Ads and Ad blockers¶
Last time, we shared how ethical advertising works to keep Read the Docs sustainable without creepy ad targeting. This time, we will share about one of our biggest challenges with advertising. At the beginning of April, Read the Docs was added to one of the most popular ad block lists: the Easylist.
Ad blocker fallout¶
Getting added to the EasyList had a significant and immediate impact on the bottom line at Read the Docs. Right around April 1, 32% of our ad views simply vanished. At first, we thought we had done something horribly wrong but then we discovered that this was due entirely to ad blocking. Our actual traffic wasn’t down at all.
Users’ browsers were simply downloading the updated EasyList which blocked ads on Read the Docs. In terms of ad viewership, weekdays – our busiest days and the peaks in the graph – became more like weekends and weekends fell off a cliff. We had always guessed what percentage of our user base ran ad blockers. Now we know. We knew this day would come as we became more successful but we had hoped it was a ways off considering we weren’t part of a large ad network.
This directly affected our operations and staff. Our operating costs didn’t go down in any significant way, but revenue sure did. Advertising is by far the largest source of revenue at Read the Docs and it just dropped by about a third. This meant that we had to cut some costs where we could and slow down some hiring plans. While Read the Docs is not a non-profit company, all the revenue is reinvested into the project itself, paying maintainers, and other places in the open source ecosystem. The situation is not dire by any means, but it was certainly disappointing that we ended up on the same list with popup advertisers who couldn’t care less about privacy.
All about ad blockers¶
Ad blockers fulfill a legitimate need to mitigate the significant downsides of advertising from tracking across the internet, security implications of third-party code, and impacting the UX and performance of sites.
At Read the Docs, we specifically didn’t want those things. That’s why we built the ad network we wanted to exist with only relevant ads and no creepy behavioral targeting.
According to a 2017 report from PageFair (pdf), a company that specializes in quantifying ad blocking, 11% of global web users run an ad blocker. Considering that Read the Docs’ core audience is tech-savvy, privacy-conscious developers, it should be no surprise that our number is higher.
What are we doing about it¶
It will be an uphill battle to get back to where we were in terms of revenue and sustaining Read the Docs, here are a few things we are working on:
We applied to the acceptable ads list, an ad block list enabled on many ad blockers by default that enables some unobtrusive advertising. We are very hopeful here but it does take quite a bit longer to get on this list than it does to get blocked.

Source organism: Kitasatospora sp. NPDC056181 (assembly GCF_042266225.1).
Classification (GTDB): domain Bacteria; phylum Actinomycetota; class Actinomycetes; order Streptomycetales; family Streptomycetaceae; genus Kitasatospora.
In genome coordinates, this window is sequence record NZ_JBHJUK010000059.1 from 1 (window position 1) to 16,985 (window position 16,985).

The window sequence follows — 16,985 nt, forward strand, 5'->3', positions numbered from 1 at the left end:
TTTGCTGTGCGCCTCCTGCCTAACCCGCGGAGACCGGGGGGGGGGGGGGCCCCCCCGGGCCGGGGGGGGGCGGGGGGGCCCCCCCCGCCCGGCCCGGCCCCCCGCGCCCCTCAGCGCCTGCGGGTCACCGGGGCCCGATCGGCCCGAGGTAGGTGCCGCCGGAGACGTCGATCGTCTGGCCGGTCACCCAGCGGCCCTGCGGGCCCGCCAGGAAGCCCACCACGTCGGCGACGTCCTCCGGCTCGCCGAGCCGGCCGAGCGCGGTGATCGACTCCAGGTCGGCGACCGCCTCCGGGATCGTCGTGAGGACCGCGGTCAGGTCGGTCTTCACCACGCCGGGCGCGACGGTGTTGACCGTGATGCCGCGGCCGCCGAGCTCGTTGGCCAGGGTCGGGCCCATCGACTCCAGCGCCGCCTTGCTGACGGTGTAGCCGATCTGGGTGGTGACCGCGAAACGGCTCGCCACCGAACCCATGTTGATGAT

Nagging users into allowing ads on Read the Docs. We are envisioning more of a polite nag in a similar vein to jsfiddle rather than an “adblock wall” which prevents usage of Read the Docs until it’s allowed.
Blogging and raising awareness of how ad blocking affects us and other open source projects.
While we could simply change our CSS and ad API to avoid blocking since we host our ads ourselves, we decided not to engage in a cat and mouse game since this work would not benefit users.
Advertising funds much of the web and many people recognize that while there are plenty of bad actors in the ad industry – think pop-under ad networks or ads that navigate your browser for you – some advertising is necessary to power the web we know and love especially when it comes to open source software which has unique funding challenges.
Update: On May 4th, Read the Docs was added to the acceptable ads list! We will collect data over the next couple weeks and have a follow-up post on what effects this had on advertising.
Open source advertising list¶
At Read the Docs, we also discovered that we are not the only open source project that got our advertising blocked by ad blockers. Many open source projects that fund themselves through advertising get blocked and some of them don’t have the resources to navigate the acceptable ads program or understand the inner workings of ad blockers.
Likewise, some web users may not want to allow all acceptable ads which includes many ads from the big networks but we are hoping they would be willing to accept ads that benefit their community of software developers.
We are launching a new initiative to allow advertising that benefits open source software. We encourage you to subscribe to the this list and support open source. If you run an open source project affected by ad blockers, we would love to help you too.
If you are an advertiser interested in reaching a 100% developer audience who cares deeply about privacy, we would love to hear from you too.